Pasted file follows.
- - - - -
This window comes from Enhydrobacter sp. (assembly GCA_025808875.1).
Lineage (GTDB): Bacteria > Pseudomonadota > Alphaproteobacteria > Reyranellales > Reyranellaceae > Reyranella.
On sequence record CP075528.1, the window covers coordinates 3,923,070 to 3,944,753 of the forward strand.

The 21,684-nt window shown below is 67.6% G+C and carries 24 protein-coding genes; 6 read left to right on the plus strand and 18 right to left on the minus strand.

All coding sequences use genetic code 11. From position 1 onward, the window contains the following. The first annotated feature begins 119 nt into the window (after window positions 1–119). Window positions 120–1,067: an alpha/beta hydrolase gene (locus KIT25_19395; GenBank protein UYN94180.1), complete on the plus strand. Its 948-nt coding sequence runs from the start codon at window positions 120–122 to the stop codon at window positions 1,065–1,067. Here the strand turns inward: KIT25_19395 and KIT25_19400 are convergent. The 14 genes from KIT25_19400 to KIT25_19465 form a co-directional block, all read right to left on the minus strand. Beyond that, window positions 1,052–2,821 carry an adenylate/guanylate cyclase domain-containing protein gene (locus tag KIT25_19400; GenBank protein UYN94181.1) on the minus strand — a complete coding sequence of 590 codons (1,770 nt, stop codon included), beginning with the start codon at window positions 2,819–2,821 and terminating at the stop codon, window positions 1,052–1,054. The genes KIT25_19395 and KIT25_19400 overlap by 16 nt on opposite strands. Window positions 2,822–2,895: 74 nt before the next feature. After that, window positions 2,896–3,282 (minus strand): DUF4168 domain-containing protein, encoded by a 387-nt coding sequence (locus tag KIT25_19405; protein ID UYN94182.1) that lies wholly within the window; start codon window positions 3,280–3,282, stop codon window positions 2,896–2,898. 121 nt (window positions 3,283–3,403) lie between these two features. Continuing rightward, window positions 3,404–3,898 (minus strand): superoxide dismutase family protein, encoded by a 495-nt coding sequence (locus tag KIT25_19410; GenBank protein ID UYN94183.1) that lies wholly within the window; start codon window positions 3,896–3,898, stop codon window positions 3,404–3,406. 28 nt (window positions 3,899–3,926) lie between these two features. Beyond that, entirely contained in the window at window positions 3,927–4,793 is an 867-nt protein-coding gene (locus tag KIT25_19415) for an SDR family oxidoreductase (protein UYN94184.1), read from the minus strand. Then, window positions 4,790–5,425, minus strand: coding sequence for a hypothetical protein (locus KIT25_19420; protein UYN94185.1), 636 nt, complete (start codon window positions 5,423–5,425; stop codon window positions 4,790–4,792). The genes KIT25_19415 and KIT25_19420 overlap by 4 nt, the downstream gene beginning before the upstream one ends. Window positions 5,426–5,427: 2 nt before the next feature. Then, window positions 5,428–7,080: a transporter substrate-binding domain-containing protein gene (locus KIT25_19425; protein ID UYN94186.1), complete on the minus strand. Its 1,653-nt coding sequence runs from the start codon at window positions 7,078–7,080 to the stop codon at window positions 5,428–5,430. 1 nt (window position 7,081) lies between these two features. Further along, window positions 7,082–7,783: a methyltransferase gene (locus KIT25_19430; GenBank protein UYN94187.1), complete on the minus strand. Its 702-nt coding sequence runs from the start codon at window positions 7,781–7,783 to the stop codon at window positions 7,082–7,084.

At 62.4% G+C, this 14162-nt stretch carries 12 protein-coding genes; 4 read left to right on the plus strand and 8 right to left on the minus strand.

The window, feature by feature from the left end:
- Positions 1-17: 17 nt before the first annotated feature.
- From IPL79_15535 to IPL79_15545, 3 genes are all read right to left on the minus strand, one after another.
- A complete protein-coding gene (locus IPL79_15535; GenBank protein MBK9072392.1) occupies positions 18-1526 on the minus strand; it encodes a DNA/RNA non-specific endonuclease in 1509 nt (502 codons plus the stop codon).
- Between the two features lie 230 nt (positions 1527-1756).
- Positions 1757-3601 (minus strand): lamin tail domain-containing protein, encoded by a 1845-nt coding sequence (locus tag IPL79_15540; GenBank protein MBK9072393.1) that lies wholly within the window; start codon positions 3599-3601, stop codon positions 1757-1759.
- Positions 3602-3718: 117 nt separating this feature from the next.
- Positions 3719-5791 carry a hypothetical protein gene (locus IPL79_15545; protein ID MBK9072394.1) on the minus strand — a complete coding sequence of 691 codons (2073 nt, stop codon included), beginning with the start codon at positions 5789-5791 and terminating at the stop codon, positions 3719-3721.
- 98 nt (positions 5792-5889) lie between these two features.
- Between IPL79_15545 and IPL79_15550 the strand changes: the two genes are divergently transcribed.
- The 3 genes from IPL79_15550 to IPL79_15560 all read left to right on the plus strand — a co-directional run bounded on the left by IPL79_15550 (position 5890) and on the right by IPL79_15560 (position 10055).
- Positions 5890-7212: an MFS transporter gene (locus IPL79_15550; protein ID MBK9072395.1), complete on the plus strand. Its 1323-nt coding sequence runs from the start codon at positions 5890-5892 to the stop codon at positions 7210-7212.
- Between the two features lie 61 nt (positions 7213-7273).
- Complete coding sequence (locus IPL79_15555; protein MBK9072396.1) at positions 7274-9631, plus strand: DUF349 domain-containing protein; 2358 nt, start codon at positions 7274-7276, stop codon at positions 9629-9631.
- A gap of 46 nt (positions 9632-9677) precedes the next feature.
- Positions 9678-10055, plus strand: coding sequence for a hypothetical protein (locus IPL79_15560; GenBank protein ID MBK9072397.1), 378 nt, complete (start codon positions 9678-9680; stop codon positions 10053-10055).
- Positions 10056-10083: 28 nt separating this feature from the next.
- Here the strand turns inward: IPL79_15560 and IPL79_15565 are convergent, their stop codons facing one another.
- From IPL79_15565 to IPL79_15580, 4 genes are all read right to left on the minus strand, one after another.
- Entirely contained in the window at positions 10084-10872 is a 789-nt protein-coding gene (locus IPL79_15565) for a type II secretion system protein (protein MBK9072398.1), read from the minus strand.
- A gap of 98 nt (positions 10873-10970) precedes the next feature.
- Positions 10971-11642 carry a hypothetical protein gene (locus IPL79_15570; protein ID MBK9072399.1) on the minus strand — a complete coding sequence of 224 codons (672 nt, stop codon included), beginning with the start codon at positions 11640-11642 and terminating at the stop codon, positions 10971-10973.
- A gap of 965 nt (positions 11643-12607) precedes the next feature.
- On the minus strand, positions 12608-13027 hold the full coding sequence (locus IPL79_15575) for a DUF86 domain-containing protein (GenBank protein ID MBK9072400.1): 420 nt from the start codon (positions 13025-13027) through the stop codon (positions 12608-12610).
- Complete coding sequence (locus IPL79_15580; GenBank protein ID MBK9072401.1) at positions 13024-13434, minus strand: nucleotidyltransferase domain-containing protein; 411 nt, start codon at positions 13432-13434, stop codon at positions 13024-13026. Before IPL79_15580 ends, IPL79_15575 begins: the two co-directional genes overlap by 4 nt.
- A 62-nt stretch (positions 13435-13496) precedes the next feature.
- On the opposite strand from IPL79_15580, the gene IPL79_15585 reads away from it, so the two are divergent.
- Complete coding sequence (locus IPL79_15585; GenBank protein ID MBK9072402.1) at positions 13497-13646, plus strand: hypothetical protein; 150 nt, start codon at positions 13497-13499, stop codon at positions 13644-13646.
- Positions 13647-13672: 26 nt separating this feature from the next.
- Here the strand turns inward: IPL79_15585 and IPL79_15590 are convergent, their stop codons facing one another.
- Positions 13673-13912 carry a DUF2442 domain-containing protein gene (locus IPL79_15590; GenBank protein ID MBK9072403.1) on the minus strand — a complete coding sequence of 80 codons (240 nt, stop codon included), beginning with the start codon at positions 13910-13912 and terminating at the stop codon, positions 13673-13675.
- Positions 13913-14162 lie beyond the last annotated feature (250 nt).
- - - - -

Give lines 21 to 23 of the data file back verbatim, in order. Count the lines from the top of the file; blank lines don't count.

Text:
- A gap of 46 nt (positions 9632-9677) precedes the next feature.
- Positions 9678-10055, plus strand: coding sequence for a hypothetical protein (locus IPL79_15560; GenBank protein ID MBK9072397.1), 378 nt, complete (start codon positions 9678-9680; stop codon positions 10053-10055).
- Positions 10056-10083: 28 nt separating this feature from the next.